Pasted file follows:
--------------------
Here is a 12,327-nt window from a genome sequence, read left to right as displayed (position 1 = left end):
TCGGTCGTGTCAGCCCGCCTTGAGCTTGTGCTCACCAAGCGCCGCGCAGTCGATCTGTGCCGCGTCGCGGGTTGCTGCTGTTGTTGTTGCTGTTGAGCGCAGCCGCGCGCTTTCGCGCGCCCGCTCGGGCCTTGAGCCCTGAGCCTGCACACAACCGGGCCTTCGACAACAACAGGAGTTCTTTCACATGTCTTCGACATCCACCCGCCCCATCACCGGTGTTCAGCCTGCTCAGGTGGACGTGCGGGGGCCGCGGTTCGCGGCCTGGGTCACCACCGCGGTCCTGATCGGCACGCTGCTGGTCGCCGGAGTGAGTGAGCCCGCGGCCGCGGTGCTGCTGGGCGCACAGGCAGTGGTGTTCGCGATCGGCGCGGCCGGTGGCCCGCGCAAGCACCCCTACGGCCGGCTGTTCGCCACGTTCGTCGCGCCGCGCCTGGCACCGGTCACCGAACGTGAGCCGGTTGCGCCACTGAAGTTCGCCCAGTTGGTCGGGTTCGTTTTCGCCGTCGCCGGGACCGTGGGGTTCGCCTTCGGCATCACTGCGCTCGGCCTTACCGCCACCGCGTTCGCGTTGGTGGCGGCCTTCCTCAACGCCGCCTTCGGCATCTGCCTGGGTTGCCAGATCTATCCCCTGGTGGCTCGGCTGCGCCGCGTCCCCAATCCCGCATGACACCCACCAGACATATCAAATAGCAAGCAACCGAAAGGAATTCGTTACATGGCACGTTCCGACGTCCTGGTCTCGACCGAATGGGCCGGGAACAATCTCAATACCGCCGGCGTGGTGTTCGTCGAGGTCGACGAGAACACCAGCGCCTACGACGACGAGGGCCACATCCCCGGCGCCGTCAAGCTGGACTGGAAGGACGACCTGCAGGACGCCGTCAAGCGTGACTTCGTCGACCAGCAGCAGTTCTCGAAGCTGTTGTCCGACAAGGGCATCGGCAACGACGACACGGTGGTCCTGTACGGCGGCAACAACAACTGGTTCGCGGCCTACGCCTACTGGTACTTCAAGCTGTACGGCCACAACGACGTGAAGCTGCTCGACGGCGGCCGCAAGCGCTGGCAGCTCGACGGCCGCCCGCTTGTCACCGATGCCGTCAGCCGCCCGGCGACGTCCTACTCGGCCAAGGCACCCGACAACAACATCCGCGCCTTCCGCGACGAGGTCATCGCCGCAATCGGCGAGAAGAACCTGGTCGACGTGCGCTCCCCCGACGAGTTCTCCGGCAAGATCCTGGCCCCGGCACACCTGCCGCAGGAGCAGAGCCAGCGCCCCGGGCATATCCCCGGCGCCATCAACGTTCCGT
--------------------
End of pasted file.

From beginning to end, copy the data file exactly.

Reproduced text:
Here is a 12,327-nt window from a genome sequence, read left to right as displayed (position 1 = left end):
TCGGTCGTGTCAGCCCGCCTTGAGCTTGTGCTCACCAAGCGCCGCGCAGTCGATCTGTGCCGCGTCGCGGGTTGCTGCTGTTGTTGTTGCTGTTGAGCGCAGCCGCGCGCTTTCGCGCGCCCGCTCGGGCCTTGAGCCCTGAGCCTGCACACAACCGGGCCTTCGACAACAACAGGAGTTCTTTCACATGTCTTCGACATCCACCCGCCCCATCACCGGTGTTCAGCCTGCTCAGGTGGACGTGCGGGGGCCGCGGTTCGCGGCCTGGGTCACCACCGCGGTCCTGATCGGCACGCTGCTGGTCGCCGGAGTGAGTGAGCCCGCGGCCGCGGTGCTGCTGGGCGCACAGGCAGTGGTGTTCGCGATCGGCGCGGCCGGTGGCCCGCGCAAGCACCCCTACGGCCGGCTGTTCGCCACGTTCGTCGCGCCGCGCCTGGCACCGGTCACCGAACGTGAGCCGGTTGCGCCACTGAAGTTCGCCCAGTTGGTCGGGTTCGTTTTCGCCGTCGCCGGGACCGTGGGGTTCGCCTTCGGCATCACTGCGCTCGGCCTTACCGCCACCGCGTTCGCGTTGGTGGCGGCCTTCCTCAACGCCGCCTTCGGCATCTGCCTGGGTTGCCAGATCTATCCCCTGGTGGCTCGGCTGCGCCGCGTCCCCAATCCCGCATGACACCCACCAGACATATCAAATAGCAAGCAACCGAAAGGAATTCGTTACATGGCACGTTCCGACGTCCTGGTCTCGACCGAATGGGCCGGGAACAATCTCAATACCGCCGGCGTGGTGTTCGTCGAGGTCGACGAGAACACCAGCGCCTACGACGACGAGGGCCACATCCCCGGCGCCGTCAAGCTGGACTGGAAGGACGACCTGCAGGACGCCGTCAAGCGTGACTTCGTCGACCAGCAGCAGTTCTCGAAGCTGTTGTCCGACAAGGGCATCGGCAACGACGACACGGTGGTCCTGTACGGCGGCAACAACAACTGGTTCGCGGCCTACGCCTACTGGTACTTCAAGCTGTACGGCCACAACGACGTGAAGCTGCTCGACGGCGGCCGCAAGCGCTGGCAGCTCGACGGCCGCCCGCTTGTCACCGATGCCGTCAGCCGCCCGGCGACGTCCTACTCGGCCAAGGCACCCGACAACAACATCCGCGCCTTCCGCGACGAGGTCATCGCCGCAATCGGCGAGAAGAACCTGGTCGACGTGCGCTCCCCCGACGAGTTCTCCGGCAAGATCCTGGCCCCGGCACACCTGCCGCAGGAGCAGAGCCAGCGCCCCGGGCATATCCCCGGCGCCATCAACGTTCCGT